In the midst of a swirling pay-to-play federal bribery investigation, Atlanta’s chief procurement officer was fired on Tuesday, escorted out of City Hall and had items in his office seized by federal agents.
A terse, two-sentence statement from the mayor’s office said Adam Smith had been “relieved of his duties.” A spokeswoman for Mayor Kasim Reed later said Smith’s was a “normal termination,” that includes being led out of the building by city personnel.
The spokeswoman would not explicitly state the reason for Smith’s termination, or answer further questions such who fired him, why he was fired, or what the circumstances were of the termination.
“We don’t comment on personnel matters,” she said.
The seizure of items from Smith’s office appears to be an escalation of the federal investigation into bribes paid by contractors to obtain business with the city. A law enforcement source told Channel 2 Action News that a subpoena was served and that items taken from Smith’s office included a computer and phone.
A representative of the FBI, which conducted Tuesday’s operation, did not immediately return a message seeking comment.
Smith, an attorney whose 14-year tenure spanned two different administrations, has not been publicly linked to the contracting scandal. The city has refused to make Smith available for interviews since news of the bribery scheme became public in January, and phone messages to his office have been directed to an assistant.
Tuesday’s action by federal agents is the first known search of a city of Atlanta office in connection with the probe. The city previously complied with subpoenas seeking contracts from the procurement office, along with other records involving a pair of construction contractors who have since pleaded guilty in connection with the investigation and a former city employee who has not been implicated.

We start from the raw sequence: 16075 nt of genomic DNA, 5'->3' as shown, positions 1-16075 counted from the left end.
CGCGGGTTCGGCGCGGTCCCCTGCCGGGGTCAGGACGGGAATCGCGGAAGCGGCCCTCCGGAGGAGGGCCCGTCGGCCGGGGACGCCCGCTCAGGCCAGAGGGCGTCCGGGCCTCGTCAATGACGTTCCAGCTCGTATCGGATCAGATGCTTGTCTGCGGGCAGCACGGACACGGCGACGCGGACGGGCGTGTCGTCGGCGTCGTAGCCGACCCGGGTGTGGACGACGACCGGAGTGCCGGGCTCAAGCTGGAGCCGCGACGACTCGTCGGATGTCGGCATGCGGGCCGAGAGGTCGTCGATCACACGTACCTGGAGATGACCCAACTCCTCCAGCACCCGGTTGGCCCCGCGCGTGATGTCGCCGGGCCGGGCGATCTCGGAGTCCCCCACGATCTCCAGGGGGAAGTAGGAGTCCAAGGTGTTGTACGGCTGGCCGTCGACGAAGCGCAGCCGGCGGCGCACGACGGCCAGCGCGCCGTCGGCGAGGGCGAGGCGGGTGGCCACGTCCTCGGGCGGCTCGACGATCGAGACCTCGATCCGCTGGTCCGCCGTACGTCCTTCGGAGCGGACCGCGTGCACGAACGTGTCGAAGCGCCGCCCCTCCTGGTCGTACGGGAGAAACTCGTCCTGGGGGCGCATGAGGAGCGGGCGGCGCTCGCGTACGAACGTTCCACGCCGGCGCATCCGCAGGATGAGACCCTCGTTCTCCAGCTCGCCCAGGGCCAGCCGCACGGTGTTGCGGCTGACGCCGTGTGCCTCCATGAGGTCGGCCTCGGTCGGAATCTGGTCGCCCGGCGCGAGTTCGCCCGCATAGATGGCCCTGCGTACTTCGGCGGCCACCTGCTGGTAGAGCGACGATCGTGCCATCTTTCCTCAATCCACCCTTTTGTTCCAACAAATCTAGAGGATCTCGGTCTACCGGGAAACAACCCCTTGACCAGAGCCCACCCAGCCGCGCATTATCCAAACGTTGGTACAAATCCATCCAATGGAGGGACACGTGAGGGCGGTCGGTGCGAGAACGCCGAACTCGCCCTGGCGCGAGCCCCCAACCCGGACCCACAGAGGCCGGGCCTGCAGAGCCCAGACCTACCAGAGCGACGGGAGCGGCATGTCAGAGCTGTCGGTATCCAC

Zahra S. Karinshak, a partner at the law firm Krevolin & Horst and a former federal prosecutor in Atlanta, said the FBI is methodical in building cases and Tuesday’s action is a sign the feds are still following the bread crumbs.
“The feds are following the trail and wherever Hansel and Gretel have been that’s where they’ll follow it,” she said.
Karinshak said serving a subpoena is a more tailored investigative approach than a search warrant. She cautioned that a determination can’t be made that Smith is somehow a target of the federal probe.
“The FBI didn’t fire him,” she said. “The city did.”
Councilman Howard Shook said he wasn’t surprised that the investigation had now reached into Smith’s office, given its nature. He said Smith had little interaction with the council, typically sending his staff to answer questions in committee meetings.
“He always struck me as being just a pleasant, polite, cordial, reserved person,” Shook said of Smith. “I know a lot of people are very saddened to be hearing all of this. But, no, I’m not surprised because apparently what has gotten everybody interested in all of this is contract-buying. So you would expect people to take a close look at the shop that houses that activity.”
Smith managed hundreds of millions in city contracts
The procurement chief is one of 13 department heads in the city’s executive branch. Smith led a department that manages hundreds of millions of dollars in contracts for the city, touching virtually every aspect of the city’s operation from routine sidewalk repair to new runways at Hartsfield-Jackson Atlanta International Airport.
In fiscal year 2016, the office handled $119.5 million in contracts for city services, $147.6 million in contracts for the city’s water and sewer system and more than $349 million in contracts at the airport, according to the city’s 2017 budget.
By law, the department is responsible for every purchase of goods and service for the city with a value of $20,000 or more. It is also responsible for registering suppliers seeking business with the city in an online database of vendors.